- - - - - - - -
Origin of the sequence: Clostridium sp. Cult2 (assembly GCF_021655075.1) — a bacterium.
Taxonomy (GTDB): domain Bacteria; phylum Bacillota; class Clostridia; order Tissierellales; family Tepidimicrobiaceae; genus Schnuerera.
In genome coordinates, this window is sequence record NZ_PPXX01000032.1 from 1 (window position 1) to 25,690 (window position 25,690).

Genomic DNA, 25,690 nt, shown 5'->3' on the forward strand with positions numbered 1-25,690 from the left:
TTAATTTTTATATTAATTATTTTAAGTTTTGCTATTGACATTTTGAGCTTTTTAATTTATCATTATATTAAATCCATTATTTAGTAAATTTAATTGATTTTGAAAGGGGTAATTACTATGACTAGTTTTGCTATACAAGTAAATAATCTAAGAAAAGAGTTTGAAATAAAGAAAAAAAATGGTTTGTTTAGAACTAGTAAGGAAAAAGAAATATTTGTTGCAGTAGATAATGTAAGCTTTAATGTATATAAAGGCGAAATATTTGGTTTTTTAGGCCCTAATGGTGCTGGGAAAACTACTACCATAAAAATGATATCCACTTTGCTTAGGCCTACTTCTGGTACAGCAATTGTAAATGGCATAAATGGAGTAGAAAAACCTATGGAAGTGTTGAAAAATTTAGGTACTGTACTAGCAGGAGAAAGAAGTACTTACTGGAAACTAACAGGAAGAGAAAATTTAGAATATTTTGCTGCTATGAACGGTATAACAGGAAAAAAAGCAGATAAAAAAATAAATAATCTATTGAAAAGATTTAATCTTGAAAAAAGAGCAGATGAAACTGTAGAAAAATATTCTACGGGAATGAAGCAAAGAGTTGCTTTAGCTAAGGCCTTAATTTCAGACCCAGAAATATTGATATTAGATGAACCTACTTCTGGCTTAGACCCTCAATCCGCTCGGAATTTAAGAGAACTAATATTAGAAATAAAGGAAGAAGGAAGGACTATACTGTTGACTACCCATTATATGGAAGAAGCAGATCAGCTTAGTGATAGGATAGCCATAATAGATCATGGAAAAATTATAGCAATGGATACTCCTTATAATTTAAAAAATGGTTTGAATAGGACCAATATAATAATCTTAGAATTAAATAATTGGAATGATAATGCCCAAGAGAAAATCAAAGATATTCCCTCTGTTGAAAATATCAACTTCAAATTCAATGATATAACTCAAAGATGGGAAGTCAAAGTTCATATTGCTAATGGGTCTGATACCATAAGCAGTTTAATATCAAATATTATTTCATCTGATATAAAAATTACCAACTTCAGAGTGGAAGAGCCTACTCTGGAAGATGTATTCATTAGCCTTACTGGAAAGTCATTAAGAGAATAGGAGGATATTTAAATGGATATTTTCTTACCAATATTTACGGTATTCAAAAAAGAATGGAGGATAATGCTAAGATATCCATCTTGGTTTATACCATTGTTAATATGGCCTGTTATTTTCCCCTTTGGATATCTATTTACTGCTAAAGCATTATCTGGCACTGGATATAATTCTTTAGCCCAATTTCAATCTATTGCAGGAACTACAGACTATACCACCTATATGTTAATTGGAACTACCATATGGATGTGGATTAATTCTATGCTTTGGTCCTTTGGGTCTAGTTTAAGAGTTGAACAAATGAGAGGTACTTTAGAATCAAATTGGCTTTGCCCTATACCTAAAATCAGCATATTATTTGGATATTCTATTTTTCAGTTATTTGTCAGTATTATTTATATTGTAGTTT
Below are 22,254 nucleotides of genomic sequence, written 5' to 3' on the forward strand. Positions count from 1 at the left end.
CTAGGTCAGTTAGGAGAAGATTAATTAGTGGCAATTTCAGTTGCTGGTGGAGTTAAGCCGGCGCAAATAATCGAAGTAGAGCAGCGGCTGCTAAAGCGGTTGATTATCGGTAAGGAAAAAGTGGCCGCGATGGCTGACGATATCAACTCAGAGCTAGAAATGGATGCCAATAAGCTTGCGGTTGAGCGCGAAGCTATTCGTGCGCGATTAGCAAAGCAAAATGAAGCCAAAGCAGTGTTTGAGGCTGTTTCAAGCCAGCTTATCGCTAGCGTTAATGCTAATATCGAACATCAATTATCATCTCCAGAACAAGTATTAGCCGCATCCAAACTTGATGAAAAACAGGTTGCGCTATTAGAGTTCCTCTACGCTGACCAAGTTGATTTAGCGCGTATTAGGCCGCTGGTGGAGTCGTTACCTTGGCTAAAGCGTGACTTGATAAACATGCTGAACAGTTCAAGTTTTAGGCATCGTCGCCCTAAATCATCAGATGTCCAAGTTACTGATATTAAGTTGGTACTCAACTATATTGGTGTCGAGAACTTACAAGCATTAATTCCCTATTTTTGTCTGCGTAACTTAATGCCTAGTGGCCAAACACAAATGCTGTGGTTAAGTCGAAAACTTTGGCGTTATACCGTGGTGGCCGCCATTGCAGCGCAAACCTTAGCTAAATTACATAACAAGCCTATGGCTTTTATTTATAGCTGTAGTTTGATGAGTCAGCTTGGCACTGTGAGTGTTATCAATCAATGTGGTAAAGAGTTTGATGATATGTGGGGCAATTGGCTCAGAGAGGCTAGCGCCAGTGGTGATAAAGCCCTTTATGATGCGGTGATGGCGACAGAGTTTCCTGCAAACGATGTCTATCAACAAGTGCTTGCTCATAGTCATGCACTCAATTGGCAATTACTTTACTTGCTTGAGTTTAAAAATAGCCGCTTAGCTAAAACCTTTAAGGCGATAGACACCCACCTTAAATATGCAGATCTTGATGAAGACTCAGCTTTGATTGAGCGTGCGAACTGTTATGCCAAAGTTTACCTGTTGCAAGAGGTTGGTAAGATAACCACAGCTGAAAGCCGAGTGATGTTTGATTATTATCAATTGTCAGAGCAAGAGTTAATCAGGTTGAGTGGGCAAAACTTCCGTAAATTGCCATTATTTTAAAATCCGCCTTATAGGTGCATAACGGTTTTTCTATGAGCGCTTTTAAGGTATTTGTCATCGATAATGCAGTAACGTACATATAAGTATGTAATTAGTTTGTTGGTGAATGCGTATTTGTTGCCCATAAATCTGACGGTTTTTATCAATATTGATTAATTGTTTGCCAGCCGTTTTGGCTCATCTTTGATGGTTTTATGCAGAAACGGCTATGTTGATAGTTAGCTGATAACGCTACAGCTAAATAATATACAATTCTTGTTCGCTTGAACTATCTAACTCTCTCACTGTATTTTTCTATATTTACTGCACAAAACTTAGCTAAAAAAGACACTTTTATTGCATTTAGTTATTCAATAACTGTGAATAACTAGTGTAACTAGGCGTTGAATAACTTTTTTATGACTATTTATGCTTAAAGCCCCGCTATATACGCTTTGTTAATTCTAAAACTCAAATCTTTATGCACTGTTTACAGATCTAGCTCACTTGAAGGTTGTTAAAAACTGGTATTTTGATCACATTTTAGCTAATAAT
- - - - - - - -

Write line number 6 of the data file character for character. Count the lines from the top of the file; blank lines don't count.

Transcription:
Below are 22,254 nucleotides of genomic sequence, written 5' to 3' on the forward strand. Positions count from 1 at the left end.